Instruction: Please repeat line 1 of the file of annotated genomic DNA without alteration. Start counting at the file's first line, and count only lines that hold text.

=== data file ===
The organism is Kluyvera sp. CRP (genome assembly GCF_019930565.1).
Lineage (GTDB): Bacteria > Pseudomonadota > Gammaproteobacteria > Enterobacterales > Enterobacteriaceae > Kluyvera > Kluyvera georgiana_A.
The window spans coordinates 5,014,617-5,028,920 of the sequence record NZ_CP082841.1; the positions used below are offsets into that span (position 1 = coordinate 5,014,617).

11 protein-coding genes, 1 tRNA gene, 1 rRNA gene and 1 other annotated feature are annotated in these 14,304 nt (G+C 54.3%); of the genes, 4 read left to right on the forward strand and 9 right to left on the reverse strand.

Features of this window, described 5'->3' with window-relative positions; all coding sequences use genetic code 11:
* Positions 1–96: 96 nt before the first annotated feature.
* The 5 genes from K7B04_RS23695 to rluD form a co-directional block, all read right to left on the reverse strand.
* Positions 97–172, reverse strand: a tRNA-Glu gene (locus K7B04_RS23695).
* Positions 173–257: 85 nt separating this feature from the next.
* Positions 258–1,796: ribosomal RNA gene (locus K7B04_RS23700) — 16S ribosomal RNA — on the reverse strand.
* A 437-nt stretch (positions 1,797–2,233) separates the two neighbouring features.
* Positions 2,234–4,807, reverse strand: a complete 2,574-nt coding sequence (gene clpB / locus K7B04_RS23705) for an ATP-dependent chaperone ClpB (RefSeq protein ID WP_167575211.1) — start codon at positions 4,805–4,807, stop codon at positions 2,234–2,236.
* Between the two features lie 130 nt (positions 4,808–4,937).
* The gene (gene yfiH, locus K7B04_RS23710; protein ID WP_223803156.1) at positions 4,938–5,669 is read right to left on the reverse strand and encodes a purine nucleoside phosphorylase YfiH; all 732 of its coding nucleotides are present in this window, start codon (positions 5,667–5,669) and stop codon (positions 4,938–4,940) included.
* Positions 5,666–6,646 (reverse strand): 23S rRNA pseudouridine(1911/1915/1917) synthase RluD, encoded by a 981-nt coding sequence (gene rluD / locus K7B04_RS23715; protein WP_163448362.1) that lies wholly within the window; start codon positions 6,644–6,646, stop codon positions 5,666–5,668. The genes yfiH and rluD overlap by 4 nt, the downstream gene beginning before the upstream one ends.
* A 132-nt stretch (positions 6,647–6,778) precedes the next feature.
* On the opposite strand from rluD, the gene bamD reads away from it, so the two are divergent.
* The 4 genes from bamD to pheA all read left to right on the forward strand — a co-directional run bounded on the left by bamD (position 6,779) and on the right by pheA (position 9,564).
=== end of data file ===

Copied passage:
The organism is Kluyvera sp. CRP (genome assembly GCF_019930565.1).